• Marco Antônio Alvarenga ,

    ‡ These authors also contributed equally to this work.

    Affiliation Department of Animal Reproduction and Veterinary Radiology, School of Veterinary Medicine and Animal Science, São Paulo State University (UNESP), Botucatu, São Paulo, Brazil

  • Aníbal de Sant’Anna Moretti ,

    ‡ These authors also contributed equally to this work.

    Affiliation Laboratory of Swine Research, Department of Animal Nutrition and Production, School of Veterinary Medicine and Animal Science, University of São Paulo, Pirassununga, São Paulo, Brazil

  • Néstor Sepúlveda ,

    ‡ These authors also contributed equally to this work.

    Affiliation Center of Excellence in Biotechnology of Reproduction, University of La Frontera, Temuco, Araucania, Chile

  •  [ ... ],
  • André Furugen Cesar de Andrade

    Contributed equally to this work with: Mariana Andrade Torres, André Furugen Cesar de Andrade

    andrefc@usp.br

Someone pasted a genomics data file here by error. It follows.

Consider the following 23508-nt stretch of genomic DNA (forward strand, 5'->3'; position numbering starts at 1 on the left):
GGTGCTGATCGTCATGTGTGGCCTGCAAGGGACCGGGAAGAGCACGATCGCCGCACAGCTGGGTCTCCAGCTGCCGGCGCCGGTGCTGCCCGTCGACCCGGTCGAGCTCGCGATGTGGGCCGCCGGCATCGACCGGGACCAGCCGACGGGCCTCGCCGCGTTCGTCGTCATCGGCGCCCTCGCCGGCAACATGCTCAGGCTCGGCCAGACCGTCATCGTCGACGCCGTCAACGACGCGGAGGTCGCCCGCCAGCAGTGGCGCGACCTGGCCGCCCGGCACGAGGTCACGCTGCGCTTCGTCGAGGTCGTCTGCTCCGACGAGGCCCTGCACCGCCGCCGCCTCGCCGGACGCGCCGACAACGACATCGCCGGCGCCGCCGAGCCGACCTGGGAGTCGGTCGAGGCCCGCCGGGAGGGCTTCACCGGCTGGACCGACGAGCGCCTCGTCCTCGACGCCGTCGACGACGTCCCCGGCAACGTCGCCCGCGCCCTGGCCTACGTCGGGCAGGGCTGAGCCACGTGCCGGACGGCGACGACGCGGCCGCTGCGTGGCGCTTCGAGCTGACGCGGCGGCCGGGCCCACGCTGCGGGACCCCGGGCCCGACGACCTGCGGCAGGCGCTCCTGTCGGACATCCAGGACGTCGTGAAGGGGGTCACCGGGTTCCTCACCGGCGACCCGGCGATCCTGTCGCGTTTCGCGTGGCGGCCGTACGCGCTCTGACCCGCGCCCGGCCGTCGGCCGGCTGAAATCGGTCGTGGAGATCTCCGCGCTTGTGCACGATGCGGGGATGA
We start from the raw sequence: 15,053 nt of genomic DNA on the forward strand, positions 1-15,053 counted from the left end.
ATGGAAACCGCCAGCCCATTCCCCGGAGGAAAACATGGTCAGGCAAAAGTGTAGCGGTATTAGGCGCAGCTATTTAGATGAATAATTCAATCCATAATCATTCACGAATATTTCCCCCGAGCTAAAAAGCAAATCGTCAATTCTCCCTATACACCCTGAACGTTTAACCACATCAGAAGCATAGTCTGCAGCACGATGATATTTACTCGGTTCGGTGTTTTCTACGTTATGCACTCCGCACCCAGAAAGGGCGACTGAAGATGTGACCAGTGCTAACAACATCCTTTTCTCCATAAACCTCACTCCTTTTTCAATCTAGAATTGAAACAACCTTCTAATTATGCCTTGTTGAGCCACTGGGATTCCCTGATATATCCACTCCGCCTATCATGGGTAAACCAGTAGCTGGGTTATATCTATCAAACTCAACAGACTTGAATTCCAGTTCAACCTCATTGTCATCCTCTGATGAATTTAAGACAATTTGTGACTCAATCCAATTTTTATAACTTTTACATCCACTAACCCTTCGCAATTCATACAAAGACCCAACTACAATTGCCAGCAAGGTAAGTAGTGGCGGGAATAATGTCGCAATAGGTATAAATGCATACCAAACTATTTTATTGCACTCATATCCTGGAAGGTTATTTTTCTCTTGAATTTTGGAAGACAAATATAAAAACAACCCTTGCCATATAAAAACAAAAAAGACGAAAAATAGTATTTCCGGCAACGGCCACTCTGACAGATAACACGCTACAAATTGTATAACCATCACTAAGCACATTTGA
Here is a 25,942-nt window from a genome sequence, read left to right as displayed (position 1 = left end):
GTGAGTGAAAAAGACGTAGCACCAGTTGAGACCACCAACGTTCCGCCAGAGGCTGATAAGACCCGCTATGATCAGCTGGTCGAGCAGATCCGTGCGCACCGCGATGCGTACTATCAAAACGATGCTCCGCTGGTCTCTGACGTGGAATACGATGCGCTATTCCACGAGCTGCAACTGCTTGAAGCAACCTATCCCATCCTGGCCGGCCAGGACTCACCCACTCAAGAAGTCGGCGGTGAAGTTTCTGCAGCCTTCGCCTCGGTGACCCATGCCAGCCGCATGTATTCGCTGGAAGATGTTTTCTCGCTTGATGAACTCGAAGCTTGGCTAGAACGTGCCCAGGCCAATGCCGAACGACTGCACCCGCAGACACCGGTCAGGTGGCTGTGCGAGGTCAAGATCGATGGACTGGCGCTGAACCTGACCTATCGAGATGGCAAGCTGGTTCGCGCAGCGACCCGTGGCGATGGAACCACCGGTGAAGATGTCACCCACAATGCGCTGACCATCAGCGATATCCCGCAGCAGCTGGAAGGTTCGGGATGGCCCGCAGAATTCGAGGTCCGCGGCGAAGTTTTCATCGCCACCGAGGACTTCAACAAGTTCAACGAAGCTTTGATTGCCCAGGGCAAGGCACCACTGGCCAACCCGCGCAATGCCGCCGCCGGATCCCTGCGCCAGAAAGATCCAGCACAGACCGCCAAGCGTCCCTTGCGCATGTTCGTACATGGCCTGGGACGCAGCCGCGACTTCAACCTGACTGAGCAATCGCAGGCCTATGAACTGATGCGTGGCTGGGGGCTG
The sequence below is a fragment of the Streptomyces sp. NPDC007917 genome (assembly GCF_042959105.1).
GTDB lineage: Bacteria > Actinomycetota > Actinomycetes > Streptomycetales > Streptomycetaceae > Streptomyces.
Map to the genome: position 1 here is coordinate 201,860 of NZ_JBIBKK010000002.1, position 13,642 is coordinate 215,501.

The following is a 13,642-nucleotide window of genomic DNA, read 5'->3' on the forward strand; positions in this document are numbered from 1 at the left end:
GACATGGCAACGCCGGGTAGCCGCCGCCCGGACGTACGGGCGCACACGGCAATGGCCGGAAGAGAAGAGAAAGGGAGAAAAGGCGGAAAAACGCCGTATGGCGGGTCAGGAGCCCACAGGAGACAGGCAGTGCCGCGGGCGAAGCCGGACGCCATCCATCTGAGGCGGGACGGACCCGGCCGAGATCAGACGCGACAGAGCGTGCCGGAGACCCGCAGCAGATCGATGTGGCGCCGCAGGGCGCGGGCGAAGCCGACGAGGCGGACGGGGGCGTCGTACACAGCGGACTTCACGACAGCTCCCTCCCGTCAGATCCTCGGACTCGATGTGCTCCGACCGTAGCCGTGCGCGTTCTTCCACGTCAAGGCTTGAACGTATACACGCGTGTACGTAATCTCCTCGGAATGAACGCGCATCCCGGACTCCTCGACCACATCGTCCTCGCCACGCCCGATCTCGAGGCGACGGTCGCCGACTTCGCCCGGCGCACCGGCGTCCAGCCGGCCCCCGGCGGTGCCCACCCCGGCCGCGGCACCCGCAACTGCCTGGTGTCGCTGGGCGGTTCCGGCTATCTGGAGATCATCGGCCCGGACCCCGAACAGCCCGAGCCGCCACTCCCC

Affiliation Laboratory of Andrology and Technology of Swine Embryos, Department of Animal Reproduction, School of Veterinary Medicine and Animal Science, University of São Paulo, Pirassununga, São Paulo, Brazil

    ORCID http://orcid.org/0000-0003-0222-0544

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Novel Flow Cytometry Analyses of Boar Sperm Viability: Can the Addition of Whole Sperm-Rich Fraction Seminal Plasma to Frozen-Thawed Boar Sperm Affect It?

  • Mariana Andrade Torres, 
  • Rommy Díaz, 
  • Rodrigo Boguen, 
  • Simone Maria Massami Kitamura Martins, 
  • Gisele Mouro Ravagnani, 
  • Diego Feitosa Leal, 
  • Melissa de Lima Oliveira, 
  • Bruno Bracco Donatelli Muro, 
  • Beatriz Martins Parra, 
  • Flávio Vieira Meirelles
PLOS
x

Abstract